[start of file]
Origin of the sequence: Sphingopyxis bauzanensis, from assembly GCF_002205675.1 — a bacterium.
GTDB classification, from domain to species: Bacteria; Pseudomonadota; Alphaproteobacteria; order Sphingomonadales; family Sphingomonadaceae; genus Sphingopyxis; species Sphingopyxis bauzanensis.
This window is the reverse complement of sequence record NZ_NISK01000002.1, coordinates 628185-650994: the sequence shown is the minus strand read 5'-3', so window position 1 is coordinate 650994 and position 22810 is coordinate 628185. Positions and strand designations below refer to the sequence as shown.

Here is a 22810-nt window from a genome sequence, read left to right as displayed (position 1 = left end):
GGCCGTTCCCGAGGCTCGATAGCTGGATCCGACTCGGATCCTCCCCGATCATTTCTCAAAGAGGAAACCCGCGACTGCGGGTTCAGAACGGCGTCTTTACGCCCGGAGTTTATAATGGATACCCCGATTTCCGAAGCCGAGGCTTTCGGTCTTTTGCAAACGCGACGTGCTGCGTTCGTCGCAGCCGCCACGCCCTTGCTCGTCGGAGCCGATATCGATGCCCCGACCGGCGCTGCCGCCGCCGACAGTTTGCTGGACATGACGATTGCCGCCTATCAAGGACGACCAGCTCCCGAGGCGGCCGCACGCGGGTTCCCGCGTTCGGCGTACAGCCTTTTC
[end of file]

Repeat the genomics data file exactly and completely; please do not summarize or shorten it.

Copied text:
Origin of the sequence: Sphingopyxis bauzanensis, from assembly GCF_002205675.1 — a bacterium.
GTDB classification, from domain to species: Bacteria; Pseudomonadota; Alphaproteobacteria; order Sphingomonadales; family Sphingomonadaceae; genus Sphingopyxis; species Sphingopyxis bauzanensis.
This window is the reverse complement of sequence record NZ_NISK01000002.1, coordinates 628185-650994: the sequence shown is the minus strand read 5'-3', so window position 1 is coordinate 650994 and position 22810 is coordinate 628185. Positions and strand designations below refer to the sequence as shown.

Here is a 22810-nt window from a genome sequence, read left to right as displayed (position 1 = left end):
GGCCGTTCCCGAGGCTCGATAGCTGGATCCGACTCGGATCCTCCCCGATCATTTCTCAAAGAGGAAACCCGCGACTGCGGGTTCAGAACGGCGTCTTTACGCCCGGAGTTTATAATGGATACCCCGATTTCCGAAGCCGAGGCTTTCGGTCTTTTGCAAACGCGACGTGCTGCGTTCGTCGCAGCCGCCACGCCCTTGCTCGTCGGAGCCGATATCGATGCCCCGACCGGCGCTGCCGCCGCCGACAGTTTGCTGGACATGACGATTGCCGCCTATCAAGGACGACCAGCTCCCGAGGCGGCCGCACGCGGGTTCCCGCGTTCGGCGTACAGCCTTTTC